With Valentine’s Day around the corner, Gazette features writers Jennifer Mulson and Terry Terrones debate the status of 10 popular romantic movies.
Terry: The most beautiful woman in the history of the world was Ingrid Bergman; no one can convince me otherwise. Seeing Bogart have his heart torn out is gut- wrenching.
Jen: This movie gave us great lines and cinematography, but for Bogie to let his lady love fly off in the plane struck me as a lifelong bachelor happy for an excuse to stick to his noncommittal ways.
“Say Anything” (1989)
Terry: I gave her my heart, she gave me a pen. Every guy can relate to John Cusack’s Lloyd Dobler because every guy has gone after the Diane Courts of the world and gotten our hearts stepped on. We just wish it would work out for us like it did for Lloyd and Diane.
Jen: John Cusack, I’d have totally made out with you in the back seat of a car in high school. And the hilarious dialogue I can still recite today? This one stands the test of time.
Terry: Can Cher turn back time and turn this into a decent film? Sadly, no. I still can’t believe Cher, who is 18 years older than her love interest Nic Cage, won an Oscar for this.
Jen: This is my favorite film of all time, probably. The cast is the definition of charismatic. And the gorgeous scenery and memorable lines, to boot. Go take a nap, grumpy Terry.
“Dirty Dancing” (1987)
Terry: Jen wouldn’t know a good Valentine’s movie if it hit her in the pachanga, but at least we can agree on this one, which we both ranked about the same.
Jen: Terry, I’m glad to see you have one iota of taste left. Has anybody not tried, at least once, to run and jump into somebody’s arms ala the sexy lake scene between Jennifer Grey and Patrick Swayze?
Terry: The pottery industry owes a giant debt to this movie for making it seem like a sexy activity. The late ‘80s and early ‘90s owe Patrick Swayze a giant debt because he was so damn cool.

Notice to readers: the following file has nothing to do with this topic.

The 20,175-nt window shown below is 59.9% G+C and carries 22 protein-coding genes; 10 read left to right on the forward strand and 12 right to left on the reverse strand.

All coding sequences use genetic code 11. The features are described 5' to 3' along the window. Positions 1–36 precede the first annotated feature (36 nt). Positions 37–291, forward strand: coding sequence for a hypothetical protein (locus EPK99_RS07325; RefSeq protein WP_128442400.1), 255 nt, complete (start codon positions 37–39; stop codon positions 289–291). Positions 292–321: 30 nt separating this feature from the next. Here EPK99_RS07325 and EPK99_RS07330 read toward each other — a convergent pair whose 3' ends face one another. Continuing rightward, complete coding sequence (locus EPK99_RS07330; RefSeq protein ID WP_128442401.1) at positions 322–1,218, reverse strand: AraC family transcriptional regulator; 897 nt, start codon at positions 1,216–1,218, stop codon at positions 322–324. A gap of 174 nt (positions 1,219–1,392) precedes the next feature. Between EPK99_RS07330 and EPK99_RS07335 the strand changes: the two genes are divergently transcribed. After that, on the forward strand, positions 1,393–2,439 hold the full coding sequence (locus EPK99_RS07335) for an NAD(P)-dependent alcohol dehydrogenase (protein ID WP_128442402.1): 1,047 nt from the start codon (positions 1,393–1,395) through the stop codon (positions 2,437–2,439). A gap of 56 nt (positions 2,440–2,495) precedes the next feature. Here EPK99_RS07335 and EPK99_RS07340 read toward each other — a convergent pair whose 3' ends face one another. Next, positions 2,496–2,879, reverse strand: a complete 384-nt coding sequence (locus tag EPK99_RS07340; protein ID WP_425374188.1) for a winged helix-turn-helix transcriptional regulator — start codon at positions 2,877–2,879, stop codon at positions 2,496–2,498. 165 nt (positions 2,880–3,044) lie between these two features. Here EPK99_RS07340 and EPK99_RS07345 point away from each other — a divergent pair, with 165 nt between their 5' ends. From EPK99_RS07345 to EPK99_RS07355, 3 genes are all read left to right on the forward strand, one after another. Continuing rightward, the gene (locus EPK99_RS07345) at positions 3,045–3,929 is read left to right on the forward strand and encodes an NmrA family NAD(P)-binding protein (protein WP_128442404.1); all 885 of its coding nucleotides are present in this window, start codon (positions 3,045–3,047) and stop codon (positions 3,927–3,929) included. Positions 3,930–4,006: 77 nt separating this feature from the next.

Jen: I appreciate how this movie made a lusty moment out of throwing a pot while fully clothed. I also might not mind having a ghost for a boyfriend. Or being Demi Moore for a day. Or a lifetime.
“Something’s Gotta Give” (2003)
Terry: Too schmaltzy, like every other Nancy Meyers film.
Jen: How many movies do we get about older people falling in love? And especially a younger man pursuing an older woman? Not many.
“The Notebook” (2004)
Terry: I’m not crying during “The Notebook,” you’re crying! If this film doesn’t make you turn into a blubbery mess of tears and snot, you probably need psychiatric help.
Jen: I applaud the inspired casting of Rachel McAdams and Ryan Gosling, which also resulted in a real-life romance. I mean, how could it not? They sizzle on screen.
“Forgetting Sarah Marshall” (2008)
Terry: Everyone can relate to being with someone that’s a bit out of their league and then that person finally realizes they could do better. That’s why it’s so funny to see Peter Bretter (Jason Segel) turn into a mud puddle and end up with the right person.
Jen: Jason Segel, Kristen Bell and Russell Brand are on top of their comedic games. And any film that can work a vampire puppet rock opera into its storyline is OK by me.
“When Harry Met Sally” (1989)
Terry: I bet you $20 that after about five years Harry (Billy Crystal) would’ve eventually lost it after Sally (Meg Ryan) had, for the 1,000th time, taken 15 minutes to order a salad. Relationship over.
Jen: This movie is perfect. The wardrobe choices, the autumn scenery, the way Sally swans into the bedroom post-first coital session while Harry lays there, eyes wide in abject terror.
“The Princess Bride” (1987)
Terry: You’ll fall victim to one of the world’s classic blunders if you don’t love this film. It has it all — fencing, fighting, torture, revenge, giants, monsters, chases, escapes, miracles and true love.
Jen: I felt meh about this back when everybody quoted its dialogue all day long. I always thought I was missing something, but after a recent rewatch, I’m still meh.
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